I'll pay burka ban fines, says French businessman
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If the French parliament's ban on the burka makes it through the Senate in September, a woman who goes out in the street wearing a full-faced veil will be subject to a 150-euro fine. If Rachid Nekkaz has his way, this won’t be a problem.
“I saw that the weakness of the law was the 150-euro fine,” he said recently. “I asked myself and my wife, can we pay it? The answer was yes, because this doesn’t concern millions of people.”
Indeed, estimates of those who regularly wear burkas in France range from 400 to 2,000.
Nekkaz, a businessman, whose parents immigrated to France from Algeria, and his Franco-American wife, Cecile Le Roux, have pledged a million euros of their own money to pay any fines that may arise from the law.
They are not doing this out of any kind of religious conviction. Rather, they see the law as an affront to constitutional rights in France.
Le Roux insists that neither she nor her husband believe in the burka.
“I don’t think it’s comfortable to talk to someone in a burka because it’s difficult to see the person,” she says. “However, what I do believe is that personal freedom is sacred in a democratic, Western country.”
This is a constitutional issue for them. And Nekkaz is no stranger to bringing attention to issues he cares about. He tried to get on the ballot for the 2007, which requries the endorsements of 500 mayros. One mayor decided to sell his in an auction, and Nekkaz bought it and ripped it up on television, to protest the selling of endorsements.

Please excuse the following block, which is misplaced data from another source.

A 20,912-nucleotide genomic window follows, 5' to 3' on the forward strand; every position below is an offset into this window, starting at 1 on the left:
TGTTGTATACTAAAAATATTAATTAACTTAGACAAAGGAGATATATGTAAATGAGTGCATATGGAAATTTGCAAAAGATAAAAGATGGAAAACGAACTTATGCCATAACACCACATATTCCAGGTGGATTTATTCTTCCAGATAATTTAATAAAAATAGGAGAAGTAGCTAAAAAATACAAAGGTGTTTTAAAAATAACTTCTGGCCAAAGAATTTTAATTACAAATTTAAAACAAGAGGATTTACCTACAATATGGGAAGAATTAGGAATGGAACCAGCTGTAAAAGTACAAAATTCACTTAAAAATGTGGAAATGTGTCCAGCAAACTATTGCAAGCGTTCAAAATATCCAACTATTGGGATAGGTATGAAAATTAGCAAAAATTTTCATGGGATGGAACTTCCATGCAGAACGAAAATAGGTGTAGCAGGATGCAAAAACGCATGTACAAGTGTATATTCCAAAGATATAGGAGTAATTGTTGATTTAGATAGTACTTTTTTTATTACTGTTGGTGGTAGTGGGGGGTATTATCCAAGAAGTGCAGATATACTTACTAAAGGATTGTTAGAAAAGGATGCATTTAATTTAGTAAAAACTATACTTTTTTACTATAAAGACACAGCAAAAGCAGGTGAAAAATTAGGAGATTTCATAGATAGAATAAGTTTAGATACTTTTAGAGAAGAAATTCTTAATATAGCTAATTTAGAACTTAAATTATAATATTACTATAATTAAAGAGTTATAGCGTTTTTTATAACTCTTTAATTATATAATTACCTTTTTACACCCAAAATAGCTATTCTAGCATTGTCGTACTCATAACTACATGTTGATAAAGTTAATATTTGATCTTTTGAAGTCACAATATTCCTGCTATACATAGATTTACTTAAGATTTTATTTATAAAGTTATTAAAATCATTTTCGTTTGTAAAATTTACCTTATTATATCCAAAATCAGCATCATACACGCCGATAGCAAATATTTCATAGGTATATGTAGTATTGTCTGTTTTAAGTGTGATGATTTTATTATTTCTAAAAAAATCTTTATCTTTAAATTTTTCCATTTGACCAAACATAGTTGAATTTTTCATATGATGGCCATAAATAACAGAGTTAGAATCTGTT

In early July, after the burka ban was passed by parliament, Nekkaz and Le Roux formed a group called Hands off my constitution to fight the law.
Nekkaz says he did not disagree with the law as it was originally conceived, which would have banned the wearing of full-face veils in public indoor spaces, like social security offices, banks and restaurants.
But the version that was passed in July is a complete ban.
“I am for the banning of the burka in closed public spaces, like banks and supermarkets,” says Nekkaz. “But I cannot accept that the fear of Islam or the fear of fundamentalism would reduce our constitutional liberties in the street. In a democracy, liberty on the street is sacred. You don’t touch it.”
The couple has already set aside about 200,000 euros of their own money, and another 50,000 has come in from donations, as the project has gained attention. The million-euro pledge comes from a piece of property they own in a southern Paris suburb that they have put on the market for a million euros, which they say will go to the fund.
Le Roux says the amount of money available to pay the fines will neutralise the law, if it comes into effect and is enforced. Women will be encouraged to send them the bills.
“This fund exists so that all women who want to wear a burka in public feel confident that not only can they make their first violation, but they can make repeated violations, and we’ll be fine to cover them.”